But as I watch this team this week, I’ve got other concerns. The biggest is Subban. I’ve been saying for three years now that his durability has been a question mark and this latest injury, which appeared to be a lower-body of some sort, could be forcing Fleury to play more than originally planned.

Could Oscar Dansk actually give Fleury a night off depending on how long Subban’s out? Maybe. But circumstances and the schedule would likely determine if that happens.

Subban has not been put on IR yet, which is a huge positive given his previous injuries put him on the shelf for extended periods his first two seasons with VGK. But someone could’ve made some money running a Malcolm Subban Injury Pool, much like some entrepreneur would be wise to start a Will Carrier Injury Pool. You just knew it would happen at some point with Subban.

I was a bit concerned about William Karlsson’s inability to take faceoffs. I’d like a dollar for every time Jonathan Marchessault would chase Wild Bill out of the circle and take the draw himself the first two seasons. I want my center at the dot and winning faceoffs, not on the edge of the circle.

Last year, Karlsson was 47.6% at the dot in participating in 1,234 draws. The year before, he was at a 48% clip (837 face-offs). For his NHL career, Karlsson is just below 47% on draws. As a team, the Knights were middle of the NHL pack in 2018-19 on faceoffs at 50.4%. Going into Saturday’s game with the Flames, they were next to last at 45%. Only Colorado (44.7%) is worse and the Avalanche have a former Knight, Pierre-Edouard Bellemare, taking faceoffs for them this season.

I always harp on the importance of winning faceoffs and while some of you may disagree (cough, Ken) that it’s not important, my response is always: “Would you rather be the team with possession of the puck? Or would you prefer to be the team chasing all over the ice to gain possession?”

Fortunately, Wild Bill was back taking draws Saturday. And guess what? He was Vegas’ best centerman, winning 9 of 16 faceoffs (56%).

I asked Gallant after the game what happened and how Karlsson was suddenly magically OK:

He’s over his issues. Everything is good. -Gallant

So there’s some more good news.

You can be certain more injuries will happen in the coming days and weeks. So far, the Knights are managing their injuries in a positive way. Nick Holden has improved by leaps and bounds and he is arguably the team’s best defenseman at the moment. Glass did OK playing as a third-line winger. Eakin’s return is a huge plus. And Fleury was Fleury, making 33 saves, including a spectacular stretch late in the 2nd period when Calgary was on a power play trailing 4-2 and threatening to pull within one.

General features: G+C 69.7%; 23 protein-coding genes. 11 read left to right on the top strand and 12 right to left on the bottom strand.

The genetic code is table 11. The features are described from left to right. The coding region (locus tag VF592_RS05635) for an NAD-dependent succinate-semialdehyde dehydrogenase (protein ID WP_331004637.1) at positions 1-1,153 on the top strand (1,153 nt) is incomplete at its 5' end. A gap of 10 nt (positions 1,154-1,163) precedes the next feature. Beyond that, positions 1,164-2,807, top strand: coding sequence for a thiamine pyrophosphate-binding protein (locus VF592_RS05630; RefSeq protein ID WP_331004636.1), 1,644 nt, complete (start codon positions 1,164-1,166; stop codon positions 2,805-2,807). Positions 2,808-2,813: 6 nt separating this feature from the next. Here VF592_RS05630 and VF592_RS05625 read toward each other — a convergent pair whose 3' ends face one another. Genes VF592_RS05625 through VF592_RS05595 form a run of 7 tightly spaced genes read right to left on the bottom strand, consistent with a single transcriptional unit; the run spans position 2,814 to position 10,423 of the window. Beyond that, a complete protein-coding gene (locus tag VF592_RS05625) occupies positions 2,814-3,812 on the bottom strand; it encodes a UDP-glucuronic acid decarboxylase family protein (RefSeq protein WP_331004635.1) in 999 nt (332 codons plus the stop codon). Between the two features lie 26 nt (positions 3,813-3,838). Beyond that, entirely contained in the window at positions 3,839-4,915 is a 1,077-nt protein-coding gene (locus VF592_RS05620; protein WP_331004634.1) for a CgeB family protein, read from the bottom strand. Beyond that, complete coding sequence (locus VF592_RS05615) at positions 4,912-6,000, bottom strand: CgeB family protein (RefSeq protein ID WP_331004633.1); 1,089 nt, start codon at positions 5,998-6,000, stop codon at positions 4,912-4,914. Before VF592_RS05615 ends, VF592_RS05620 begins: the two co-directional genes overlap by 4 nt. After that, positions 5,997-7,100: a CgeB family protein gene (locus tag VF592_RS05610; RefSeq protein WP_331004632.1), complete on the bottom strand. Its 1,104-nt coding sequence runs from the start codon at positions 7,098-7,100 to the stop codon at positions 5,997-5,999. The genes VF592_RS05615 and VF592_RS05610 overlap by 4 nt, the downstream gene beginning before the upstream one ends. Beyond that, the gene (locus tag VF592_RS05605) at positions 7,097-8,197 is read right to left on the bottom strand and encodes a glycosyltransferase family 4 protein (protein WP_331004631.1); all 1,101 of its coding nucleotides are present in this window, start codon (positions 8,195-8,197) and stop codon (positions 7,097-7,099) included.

But the overriding factor to all of this is effort. When the Knights outwork their opponent, when they forecheck the way they did Saturday, when the forwards come back and help the defensemen, thy can win with whatever lineup Gallant puts out there.

Let’s see if that’s the case today in Los Angeles.

**Steve Carp is the author of “Vegas Born — The remarkable story of the Golden Knights.” Follow him on Twitter @stevecarp56. All of Steve Carp’s work here on is presented to you by the Jimmerson Law Firm. For over twenty-five years, the Jimmerson Law Firm has been widely recognized as one of Las Vegas’s preeminent full-service law firms. Specializing in high stakes business, civil and family litigation, the Jimmerson Law Firm has an unparalleled track record of winning when it matters most. To reach the Jimmerson Law Firm, call (702) 388-7171 and tell them sent you.**






  1. David

    Good job pointing out Holden’s improved play. He and Zykov look like different players so far this year (knock on wood).
    I think everyone knew defensive depth was going to be a problem. Unfortunately our worst fears were realized in the first game.
    I’m a little surprised we aren’t going with Sparks, but I think that might change.

  2. Walt Tkaczuk

    I agree on most points, however, Hague had his best game versus Calgary. You say Glass did OK? Did you count the laserlike passes for numerous scoring chances? Then a goal of his own while trying to pass. The goals will come as he shoots more and gets in scoring position more often. The kid has done whatever asked of him, and we have a potential jewel who also has a brain. When Tuch comes back, line 3 should be Eakin, Glass, Tuch.